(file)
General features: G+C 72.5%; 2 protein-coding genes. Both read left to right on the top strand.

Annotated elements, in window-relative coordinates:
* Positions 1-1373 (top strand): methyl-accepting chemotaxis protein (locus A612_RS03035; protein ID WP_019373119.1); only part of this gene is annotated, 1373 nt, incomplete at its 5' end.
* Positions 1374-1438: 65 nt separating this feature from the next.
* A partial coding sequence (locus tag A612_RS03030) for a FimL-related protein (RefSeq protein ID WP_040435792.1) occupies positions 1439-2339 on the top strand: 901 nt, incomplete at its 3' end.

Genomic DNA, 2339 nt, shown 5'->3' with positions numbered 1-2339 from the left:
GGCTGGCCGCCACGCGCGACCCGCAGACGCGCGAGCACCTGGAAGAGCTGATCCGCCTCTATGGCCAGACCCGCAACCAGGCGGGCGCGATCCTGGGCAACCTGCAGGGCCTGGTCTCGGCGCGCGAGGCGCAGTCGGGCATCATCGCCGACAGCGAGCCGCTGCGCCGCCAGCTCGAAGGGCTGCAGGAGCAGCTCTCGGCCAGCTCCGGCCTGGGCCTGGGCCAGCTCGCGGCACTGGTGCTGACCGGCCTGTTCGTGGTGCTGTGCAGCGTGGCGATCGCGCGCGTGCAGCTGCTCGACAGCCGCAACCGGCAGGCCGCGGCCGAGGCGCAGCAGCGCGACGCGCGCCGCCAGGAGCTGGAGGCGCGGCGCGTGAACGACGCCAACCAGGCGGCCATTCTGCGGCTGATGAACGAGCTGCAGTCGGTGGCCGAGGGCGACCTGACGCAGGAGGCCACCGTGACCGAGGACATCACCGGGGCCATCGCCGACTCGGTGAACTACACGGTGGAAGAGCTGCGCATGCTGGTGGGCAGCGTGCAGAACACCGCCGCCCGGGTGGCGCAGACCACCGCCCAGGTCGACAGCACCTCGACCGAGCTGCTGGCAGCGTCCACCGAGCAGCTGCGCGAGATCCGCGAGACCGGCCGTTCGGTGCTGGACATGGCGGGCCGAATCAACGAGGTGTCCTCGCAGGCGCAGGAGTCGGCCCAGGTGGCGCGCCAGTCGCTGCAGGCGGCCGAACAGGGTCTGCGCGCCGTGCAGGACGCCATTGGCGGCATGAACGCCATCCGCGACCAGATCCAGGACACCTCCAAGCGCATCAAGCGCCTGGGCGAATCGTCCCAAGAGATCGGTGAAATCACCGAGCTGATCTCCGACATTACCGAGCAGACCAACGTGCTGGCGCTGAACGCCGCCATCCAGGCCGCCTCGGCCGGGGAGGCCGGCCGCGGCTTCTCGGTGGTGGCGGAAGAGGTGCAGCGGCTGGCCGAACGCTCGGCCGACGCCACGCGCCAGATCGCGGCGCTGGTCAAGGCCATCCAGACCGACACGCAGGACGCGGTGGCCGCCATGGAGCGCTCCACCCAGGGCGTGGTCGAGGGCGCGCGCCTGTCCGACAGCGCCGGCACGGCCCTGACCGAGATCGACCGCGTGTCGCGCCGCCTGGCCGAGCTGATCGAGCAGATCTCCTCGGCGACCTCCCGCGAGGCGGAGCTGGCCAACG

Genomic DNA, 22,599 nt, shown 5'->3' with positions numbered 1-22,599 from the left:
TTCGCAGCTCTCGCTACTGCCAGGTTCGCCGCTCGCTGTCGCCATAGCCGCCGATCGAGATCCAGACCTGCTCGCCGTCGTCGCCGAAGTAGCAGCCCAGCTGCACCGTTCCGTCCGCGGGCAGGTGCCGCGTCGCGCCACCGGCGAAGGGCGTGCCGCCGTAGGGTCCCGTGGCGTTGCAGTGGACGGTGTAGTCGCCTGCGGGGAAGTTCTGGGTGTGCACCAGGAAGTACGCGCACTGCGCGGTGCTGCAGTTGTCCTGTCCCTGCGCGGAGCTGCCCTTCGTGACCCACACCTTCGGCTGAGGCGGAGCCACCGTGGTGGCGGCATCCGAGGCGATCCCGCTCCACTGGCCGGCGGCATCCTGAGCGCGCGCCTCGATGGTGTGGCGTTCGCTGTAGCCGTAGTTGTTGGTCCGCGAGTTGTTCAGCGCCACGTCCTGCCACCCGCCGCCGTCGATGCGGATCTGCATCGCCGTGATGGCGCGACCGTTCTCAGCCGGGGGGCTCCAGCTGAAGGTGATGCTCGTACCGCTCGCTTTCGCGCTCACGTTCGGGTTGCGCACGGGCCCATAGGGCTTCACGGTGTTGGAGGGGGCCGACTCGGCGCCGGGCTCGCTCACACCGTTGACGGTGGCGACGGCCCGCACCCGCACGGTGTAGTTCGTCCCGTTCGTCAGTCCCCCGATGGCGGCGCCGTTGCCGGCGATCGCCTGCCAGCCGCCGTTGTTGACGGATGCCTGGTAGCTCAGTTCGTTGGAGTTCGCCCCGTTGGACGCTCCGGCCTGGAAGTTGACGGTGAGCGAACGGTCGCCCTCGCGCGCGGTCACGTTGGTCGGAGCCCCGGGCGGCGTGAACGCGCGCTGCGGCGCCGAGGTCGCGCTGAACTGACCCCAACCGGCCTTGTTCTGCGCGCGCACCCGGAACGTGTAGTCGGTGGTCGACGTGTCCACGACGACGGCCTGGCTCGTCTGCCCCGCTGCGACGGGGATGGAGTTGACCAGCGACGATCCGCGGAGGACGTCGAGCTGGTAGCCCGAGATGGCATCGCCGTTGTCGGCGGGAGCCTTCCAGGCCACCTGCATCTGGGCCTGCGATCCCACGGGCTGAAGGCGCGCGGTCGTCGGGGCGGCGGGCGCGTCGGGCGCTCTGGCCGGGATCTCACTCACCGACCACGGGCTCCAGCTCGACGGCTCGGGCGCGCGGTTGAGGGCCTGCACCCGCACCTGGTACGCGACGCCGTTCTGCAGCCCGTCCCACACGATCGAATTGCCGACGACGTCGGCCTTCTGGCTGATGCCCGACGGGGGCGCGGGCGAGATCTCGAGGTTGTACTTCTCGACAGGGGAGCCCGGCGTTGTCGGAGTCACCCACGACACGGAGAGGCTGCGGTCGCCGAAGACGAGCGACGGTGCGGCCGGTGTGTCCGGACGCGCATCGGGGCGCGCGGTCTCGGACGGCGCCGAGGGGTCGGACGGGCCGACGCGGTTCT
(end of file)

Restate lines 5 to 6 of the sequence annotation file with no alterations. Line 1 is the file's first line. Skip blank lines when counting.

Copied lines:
* A partial coding sequence (locus tag A612_RS03030) for a FimL-related protein (RefSeq protein ID WP_040435792.1) occupies positions 1439-2339 on the top strand: 901 nt, incomplete at its 3' end.

Genomic DNA, 2339 nt, shown 5'->3' with positions numbered 1-2339 from the left: